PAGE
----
Energy drinks linked to poor behaviour in classroom - and even drug use

Energy drinks have been linked to poor behaviour
Energy drinks have been linked to poor behaviour

A report looking at the impact of energy drinks on the behaviour of children has highlighted the concerns of teachers that caffeine-laced beverages are a driver for poor behaviour in the classroom.

And Swanswell, a national drug and alcohol charity, says it has evidence that energy drink consumption can, in some cases, be linked to the use of other substances such as cannabis.

Swanswell cites examples of young cannabis users taking the drug to bring them back down from caffeine-induced highs and, conversely, using energy drinks to give them the energy to function normally.

Debbie Bannigan, chief executive of Swanswell, said: “Energy drinks can affect performance at school and lead to risky behaviour. We’ve even seen examples in our service of children taking cannabis to offset up to 800mg of caffeine a day.”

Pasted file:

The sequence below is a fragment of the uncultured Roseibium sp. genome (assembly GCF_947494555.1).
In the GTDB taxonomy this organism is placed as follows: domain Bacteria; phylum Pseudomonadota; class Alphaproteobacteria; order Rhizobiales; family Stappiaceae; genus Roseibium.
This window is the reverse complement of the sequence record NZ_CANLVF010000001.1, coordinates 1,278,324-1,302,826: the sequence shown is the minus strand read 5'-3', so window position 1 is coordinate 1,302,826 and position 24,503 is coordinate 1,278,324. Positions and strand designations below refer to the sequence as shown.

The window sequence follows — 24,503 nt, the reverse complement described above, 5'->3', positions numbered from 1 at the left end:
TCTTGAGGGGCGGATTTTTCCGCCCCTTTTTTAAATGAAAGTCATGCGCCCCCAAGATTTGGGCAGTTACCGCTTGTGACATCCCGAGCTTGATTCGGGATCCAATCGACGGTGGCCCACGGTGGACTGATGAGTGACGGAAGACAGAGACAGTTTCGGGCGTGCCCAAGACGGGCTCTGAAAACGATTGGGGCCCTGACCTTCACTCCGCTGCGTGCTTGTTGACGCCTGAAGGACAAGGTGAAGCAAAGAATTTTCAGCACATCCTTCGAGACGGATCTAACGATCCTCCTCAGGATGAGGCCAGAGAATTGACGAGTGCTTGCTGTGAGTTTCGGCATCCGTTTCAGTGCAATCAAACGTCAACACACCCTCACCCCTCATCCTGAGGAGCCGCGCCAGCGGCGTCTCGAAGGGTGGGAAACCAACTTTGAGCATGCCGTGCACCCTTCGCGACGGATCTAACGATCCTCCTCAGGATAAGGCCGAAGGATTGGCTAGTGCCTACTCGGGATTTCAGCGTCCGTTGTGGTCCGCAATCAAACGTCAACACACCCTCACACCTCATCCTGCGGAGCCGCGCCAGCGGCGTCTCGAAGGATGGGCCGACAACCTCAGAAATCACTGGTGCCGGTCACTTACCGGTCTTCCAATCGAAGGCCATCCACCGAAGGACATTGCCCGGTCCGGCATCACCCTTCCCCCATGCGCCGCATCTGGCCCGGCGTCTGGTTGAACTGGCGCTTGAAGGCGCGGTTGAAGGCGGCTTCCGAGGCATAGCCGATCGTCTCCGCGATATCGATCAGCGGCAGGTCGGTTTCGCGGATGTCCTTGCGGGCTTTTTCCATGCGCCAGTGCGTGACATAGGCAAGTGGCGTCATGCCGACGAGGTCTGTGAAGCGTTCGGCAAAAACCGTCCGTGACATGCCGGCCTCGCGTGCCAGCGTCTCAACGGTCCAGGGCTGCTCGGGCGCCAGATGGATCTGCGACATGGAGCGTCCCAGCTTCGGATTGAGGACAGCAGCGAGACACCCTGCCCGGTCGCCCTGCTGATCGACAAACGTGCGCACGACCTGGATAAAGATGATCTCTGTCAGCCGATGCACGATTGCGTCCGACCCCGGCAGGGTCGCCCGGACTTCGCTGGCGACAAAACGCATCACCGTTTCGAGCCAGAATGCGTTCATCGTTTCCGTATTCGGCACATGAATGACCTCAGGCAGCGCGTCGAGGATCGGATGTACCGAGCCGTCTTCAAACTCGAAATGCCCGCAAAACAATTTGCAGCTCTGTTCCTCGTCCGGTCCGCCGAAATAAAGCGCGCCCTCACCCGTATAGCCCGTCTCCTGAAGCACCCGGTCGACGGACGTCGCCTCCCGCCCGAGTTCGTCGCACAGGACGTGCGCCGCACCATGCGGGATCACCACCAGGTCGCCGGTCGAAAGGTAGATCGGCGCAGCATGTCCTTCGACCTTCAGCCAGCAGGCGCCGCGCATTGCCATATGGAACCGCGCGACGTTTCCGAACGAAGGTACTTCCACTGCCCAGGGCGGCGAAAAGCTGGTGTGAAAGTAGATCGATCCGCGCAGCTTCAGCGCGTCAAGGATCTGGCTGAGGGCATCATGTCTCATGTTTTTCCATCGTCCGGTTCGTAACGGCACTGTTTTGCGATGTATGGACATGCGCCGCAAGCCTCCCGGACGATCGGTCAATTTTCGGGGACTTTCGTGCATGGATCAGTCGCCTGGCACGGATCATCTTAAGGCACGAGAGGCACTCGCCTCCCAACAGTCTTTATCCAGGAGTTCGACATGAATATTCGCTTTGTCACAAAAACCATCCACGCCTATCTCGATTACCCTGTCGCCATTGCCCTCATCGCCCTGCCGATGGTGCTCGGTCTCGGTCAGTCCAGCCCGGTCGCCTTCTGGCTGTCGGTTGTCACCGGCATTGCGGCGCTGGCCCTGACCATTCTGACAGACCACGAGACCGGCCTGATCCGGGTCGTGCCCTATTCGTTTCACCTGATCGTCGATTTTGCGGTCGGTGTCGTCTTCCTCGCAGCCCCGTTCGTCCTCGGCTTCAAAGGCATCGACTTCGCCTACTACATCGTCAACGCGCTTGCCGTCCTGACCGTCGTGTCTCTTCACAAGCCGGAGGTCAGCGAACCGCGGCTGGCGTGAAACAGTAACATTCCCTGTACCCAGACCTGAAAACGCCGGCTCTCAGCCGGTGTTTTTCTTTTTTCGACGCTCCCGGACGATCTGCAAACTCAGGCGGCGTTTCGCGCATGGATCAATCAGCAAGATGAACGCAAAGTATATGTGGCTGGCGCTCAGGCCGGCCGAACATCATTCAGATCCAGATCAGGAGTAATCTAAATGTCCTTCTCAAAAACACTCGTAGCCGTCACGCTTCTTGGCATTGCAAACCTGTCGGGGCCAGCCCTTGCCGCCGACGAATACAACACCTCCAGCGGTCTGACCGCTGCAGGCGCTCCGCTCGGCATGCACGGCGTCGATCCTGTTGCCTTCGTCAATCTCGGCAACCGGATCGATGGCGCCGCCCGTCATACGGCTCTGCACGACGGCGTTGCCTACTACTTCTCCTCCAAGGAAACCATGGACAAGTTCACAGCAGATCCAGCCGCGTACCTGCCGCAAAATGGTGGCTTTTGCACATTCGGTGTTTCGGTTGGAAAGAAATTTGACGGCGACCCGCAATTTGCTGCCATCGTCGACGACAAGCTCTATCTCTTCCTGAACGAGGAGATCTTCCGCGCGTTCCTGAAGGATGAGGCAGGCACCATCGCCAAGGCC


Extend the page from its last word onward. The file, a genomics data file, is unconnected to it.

She added: “Unlike other countries there’s no official guidance on caffeine consumption for children in the UK. That’s why we’d like the Government to commission independent research into the long-term health impact of energy drinks.”

NASUWT, the largest teachers' union in the UK, has teamed up with Swanswell, to lobby the Government to commission independent research into energy drink use and the long-term effects on health.

Findings in NASUWT's 2016 annual Big Question Survey show 13 per cent of the 5,098 teachers who responded cited the use of caffeine and energy drinks as a driver of poor pupil behaviour.

The union and charity are calling for national guidelines on recommended consumption levels of caffeine for children to tackle pupil behaviour problems.

Chris Keates, general secretary of the NASUWT, said: "For the last two years in our survey teachers have registered concern about the contribution of high-energy drinks to poor pupil behaviour as a result of consuming excessive quantities of these drinks.

"These drinks are popular among young people who often think they are just another soft drink.

"Young people and parents are often not aware of the very high levels of stimulants that these drinks contain.

"They are readily available legal highs sold in vending machines, supermarkets and corner shops.

"Their packaging and marketing makes them attractive."